Cannabis in New York State: What you can & can’t do

June 4, 2023 · Rochester First

An injunction to prevent CAURD licenses from being sent to the Finger Lakes region will be lifted soon as the New York State Office of Cannabis Management (OCM) is settling a lawsuit that imposed the injunction.

As it is being lifted, OCM will be working to send out licenses across the region — including in Monroe County. You may have questions about what you can or can’t do when purchasing, using, and even owning cannabis products.

Here is what you should look out for before purchasing cannabis:

How can I buy cannabis?

According to New York State, you can purchase cannabis products for pick-up or delivery from a licensed dispensary. It’s important to keep in mind that some locations may only offer delivery.

These dispensaries should have a QR code in front of the business. Scanning it will take you to a list of licensed dispensaries to confirm that you are shopping at a legitimate place.

Much like alcohol, cannabis products cannot be sold or delivered to anybody younger than 21 years old. All customers must prove that they are 21 years or older through a valid ID to receive or purchase their products.

What are the rules for delivery?

While you are buying cannabis over the phone or online for delivery, the products will only be delivered to your residence. Deliveries to motor vehicles are not allowed.

If you aren’t home and you want someone else to accept the order on your behalf, that is allowed on the condition that the person accepting your order is 21 years or older and has a valid ID.

What is a dispensary allowed to sell to me?

Aside from cannabis products and paraphernalia received from an official distributor, customers can expect to see some locations sell stationery and gifts.

Merchandise such as t-shirts, jewelry, and other items can also be sold — as long as it features that dispensary’s specific branding.

However, there are items banned from sale. Although bottled water can be sold, food or drinks that do not contain cannabis is banned from sale. Any items that could be marketed to children or people under 21 — such as toys or candy — can not be sold either.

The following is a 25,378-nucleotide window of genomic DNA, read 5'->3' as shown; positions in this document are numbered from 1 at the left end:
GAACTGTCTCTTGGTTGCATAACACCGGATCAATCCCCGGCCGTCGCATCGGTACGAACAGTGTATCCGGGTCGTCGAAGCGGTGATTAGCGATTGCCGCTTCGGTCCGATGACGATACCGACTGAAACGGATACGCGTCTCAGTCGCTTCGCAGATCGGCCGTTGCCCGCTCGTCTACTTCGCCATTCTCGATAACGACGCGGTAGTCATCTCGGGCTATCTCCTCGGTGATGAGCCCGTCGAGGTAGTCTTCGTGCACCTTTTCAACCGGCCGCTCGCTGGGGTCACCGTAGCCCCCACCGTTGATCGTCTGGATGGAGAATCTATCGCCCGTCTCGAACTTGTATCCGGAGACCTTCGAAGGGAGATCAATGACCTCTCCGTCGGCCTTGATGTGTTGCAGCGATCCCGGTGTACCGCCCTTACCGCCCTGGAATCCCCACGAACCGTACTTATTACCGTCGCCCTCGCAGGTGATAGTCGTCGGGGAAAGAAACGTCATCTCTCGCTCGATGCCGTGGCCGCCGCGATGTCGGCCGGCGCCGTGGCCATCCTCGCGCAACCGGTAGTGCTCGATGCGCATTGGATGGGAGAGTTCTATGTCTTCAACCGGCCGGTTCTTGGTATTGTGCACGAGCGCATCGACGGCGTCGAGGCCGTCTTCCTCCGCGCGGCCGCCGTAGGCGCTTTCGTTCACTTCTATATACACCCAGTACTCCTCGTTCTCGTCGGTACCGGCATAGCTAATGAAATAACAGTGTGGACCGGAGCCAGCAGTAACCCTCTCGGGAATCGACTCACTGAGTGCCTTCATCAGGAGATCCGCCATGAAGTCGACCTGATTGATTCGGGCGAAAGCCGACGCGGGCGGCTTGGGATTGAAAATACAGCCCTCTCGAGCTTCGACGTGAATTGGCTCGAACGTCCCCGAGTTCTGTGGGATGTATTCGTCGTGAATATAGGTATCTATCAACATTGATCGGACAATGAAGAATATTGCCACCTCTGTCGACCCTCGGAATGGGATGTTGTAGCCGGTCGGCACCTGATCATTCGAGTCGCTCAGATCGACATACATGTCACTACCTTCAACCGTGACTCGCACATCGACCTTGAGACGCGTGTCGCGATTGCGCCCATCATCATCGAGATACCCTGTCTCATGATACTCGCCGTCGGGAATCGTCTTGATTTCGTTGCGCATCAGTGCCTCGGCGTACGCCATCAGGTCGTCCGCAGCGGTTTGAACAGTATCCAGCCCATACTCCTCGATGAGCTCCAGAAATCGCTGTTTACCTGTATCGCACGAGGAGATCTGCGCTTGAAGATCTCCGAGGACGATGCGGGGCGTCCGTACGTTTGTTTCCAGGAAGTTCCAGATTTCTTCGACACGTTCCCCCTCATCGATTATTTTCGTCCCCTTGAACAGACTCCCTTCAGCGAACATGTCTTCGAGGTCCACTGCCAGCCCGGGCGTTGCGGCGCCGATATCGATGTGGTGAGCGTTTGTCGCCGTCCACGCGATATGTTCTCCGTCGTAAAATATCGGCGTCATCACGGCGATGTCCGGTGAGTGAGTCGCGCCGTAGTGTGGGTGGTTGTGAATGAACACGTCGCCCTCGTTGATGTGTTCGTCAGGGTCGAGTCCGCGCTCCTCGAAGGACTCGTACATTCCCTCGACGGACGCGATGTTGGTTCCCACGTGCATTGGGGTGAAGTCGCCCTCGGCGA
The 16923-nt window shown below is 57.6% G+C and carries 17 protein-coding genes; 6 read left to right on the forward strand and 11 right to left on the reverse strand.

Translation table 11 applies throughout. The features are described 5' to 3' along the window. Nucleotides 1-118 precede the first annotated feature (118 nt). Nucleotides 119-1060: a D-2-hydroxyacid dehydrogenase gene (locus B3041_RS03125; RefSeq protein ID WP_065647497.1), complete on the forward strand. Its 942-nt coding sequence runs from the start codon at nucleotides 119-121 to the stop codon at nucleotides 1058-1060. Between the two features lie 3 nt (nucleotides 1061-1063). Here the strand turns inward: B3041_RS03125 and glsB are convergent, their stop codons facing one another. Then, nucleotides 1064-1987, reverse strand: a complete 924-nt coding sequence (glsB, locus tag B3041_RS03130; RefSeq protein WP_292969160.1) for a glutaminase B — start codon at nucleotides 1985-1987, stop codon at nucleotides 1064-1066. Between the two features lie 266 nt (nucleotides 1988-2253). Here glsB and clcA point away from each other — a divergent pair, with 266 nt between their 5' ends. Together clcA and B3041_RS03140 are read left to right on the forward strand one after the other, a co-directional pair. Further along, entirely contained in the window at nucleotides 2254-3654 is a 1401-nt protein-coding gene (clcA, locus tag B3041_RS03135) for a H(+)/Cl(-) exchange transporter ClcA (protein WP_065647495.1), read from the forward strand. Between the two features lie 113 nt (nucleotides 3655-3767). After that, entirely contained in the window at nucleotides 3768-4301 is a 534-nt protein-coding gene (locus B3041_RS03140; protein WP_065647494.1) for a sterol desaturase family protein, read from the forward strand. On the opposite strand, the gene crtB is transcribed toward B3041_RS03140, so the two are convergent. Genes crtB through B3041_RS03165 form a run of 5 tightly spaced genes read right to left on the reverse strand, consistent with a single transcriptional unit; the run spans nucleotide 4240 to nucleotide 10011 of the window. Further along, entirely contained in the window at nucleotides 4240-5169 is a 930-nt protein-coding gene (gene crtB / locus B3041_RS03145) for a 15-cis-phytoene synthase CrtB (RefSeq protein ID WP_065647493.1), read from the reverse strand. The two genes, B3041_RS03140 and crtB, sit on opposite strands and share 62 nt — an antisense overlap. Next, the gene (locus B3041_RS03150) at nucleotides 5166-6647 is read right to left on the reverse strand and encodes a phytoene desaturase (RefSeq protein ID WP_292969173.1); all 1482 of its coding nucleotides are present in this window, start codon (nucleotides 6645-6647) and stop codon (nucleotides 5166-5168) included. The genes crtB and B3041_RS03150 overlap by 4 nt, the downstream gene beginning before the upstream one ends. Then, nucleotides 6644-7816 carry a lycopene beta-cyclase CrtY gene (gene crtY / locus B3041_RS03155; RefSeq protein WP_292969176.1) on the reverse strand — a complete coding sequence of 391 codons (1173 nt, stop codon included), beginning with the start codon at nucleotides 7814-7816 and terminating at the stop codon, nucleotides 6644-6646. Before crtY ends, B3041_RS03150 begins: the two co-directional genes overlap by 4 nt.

What do I need to look out for when I own these products?

The maximum amount that you are allowed to possess is three ounces of cannabis and 24 grams of cannabis concentrate — this includes products like edibles and oils.

Currently, you are not allowed to cross state lines with any form of cannabis — including medical cannabis.

Where can I smoke/use cannabis?

According to OCM, you can use cannabis in your home or in most places where tobacco is allowed to be smoked.

Due to cannabis still being illegal under federal law, you are not allowed to consume it on federally-owned land. Additionally, New York State also bans the consumption of cannabis in state parks and outdoor public spaces.

Since driving under the influence of cannabis is obviously still illegal, it should be noted that you can not use cannabis in a motor vehicle at all. You are allowed to store cannabis in your car, as long as it is inside a sealed container.

Am I allowed to grow or sell my own cannabis?

Until the OCM issues regulations, it is still illegal for people to grow cannabis plants in their homes. Unless you have a CAURD license, you can not sell or distribute cannabis.

In some cases, people have given away cannabis during the purchase of a separate product — this too is illegal.

With that said, you are allowed to transfer cannabis to an adult 21 years or older without payment, but it must be under the possession limit as stated above.

Did my town “opt out” of allowing licenses?

Cities, towns, and villages in New York are allowed to opt out of allowing retail dispensaries or on-site consumption licenses from being located in their areas.

As of now, several towns and villages in the Finger Lakes region — including Ogden, Greece, Gates, Webster, Pittsford, and Farmington — have banned both retail dispensary and on-site consumption licenses.

Some municipalities in the region have allowed retail dispensaries but opted out of allowing on-site consumption licenses. These include the Town of Penfield, the City of Canandaigua, the Town of Henrietta, and the Town of Victor.

To check if your area has opted out of either a retail dispensary license and/or an on-site consumption license, you can look on OCM’s official opt-out list here. (Full Story)

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